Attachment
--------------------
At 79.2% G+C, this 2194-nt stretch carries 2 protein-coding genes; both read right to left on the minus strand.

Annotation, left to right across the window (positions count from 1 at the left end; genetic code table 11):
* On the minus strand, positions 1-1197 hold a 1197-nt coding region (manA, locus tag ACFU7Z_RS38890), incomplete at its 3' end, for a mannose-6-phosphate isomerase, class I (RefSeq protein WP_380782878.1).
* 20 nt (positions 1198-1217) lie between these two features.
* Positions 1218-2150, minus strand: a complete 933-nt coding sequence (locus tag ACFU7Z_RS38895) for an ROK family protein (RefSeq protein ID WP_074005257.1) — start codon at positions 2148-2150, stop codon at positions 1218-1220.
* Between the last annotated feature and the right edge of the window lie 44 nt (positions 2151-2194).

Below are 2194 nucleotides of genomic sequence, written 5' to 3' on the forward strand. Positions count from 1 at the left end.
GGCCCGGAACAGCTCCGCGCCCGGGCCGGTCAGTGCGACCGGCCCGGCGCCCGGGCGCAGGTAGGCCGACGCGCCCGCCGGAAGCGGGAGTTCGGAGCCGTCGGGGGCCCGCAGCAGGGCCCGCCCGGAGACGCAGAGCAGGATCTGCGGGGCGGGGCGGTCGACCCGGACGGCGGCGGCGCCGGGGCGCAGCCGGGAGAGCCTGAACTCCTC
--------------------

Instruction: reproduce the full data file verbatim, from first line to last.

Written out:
At 79.2% G+C, this 2194-nt stretch carries 2 protein-coding genes; both read right to left on the minus strand.

Annotation, left to right across the window (positions count from 1 at the left end; genetic code table 11):
* On the minus strand, positions 1-1197 hold a 1197-nt coding region (manA, locus tag ACFU7Z_RS38890), incomplete at its 3' end, for a mannose-6-phosphate isomerase, class I (RefSeq protein WP_380782878.1).
* 20 nt (positions 1198-1217) lie between these two features.
* Positions 1218-2150, minus strand: a complete 933-nt coding sequence (locus tag ACFU7Z_RS38895) for an ROK family protein (RefSeq protein ID WP_074005257.1) — start codon at positions 2148-2150, stop codon at positions 1218-1220.
* Between the last annotated feature and the right edge of the window lie 44 nt (positions 2151-2194).

Below are 2194 nucleotides of genomic sequence, written 5' to 3' on the forward strand. Positions count from 1 at the left end.
GGCCCGGAACAGCTCCGCGCCCGGGCCGGTCAGTGCGACCGGCCCGGCGCCCGGGCGCAGGTAGGCCGACGCGCCCGCCGGAAGCGGGAGTTCGGAGCCGTCGGGGGCCCGCAGCAGGGCCCGCCCGGAGACGCAGAGCAGGATCTGCGGGGCGGGGCGGTCGACCCGGACGGCGGCGGCGCCGGGGCGCAGCCGGGAGAGCCTGAACTCCTC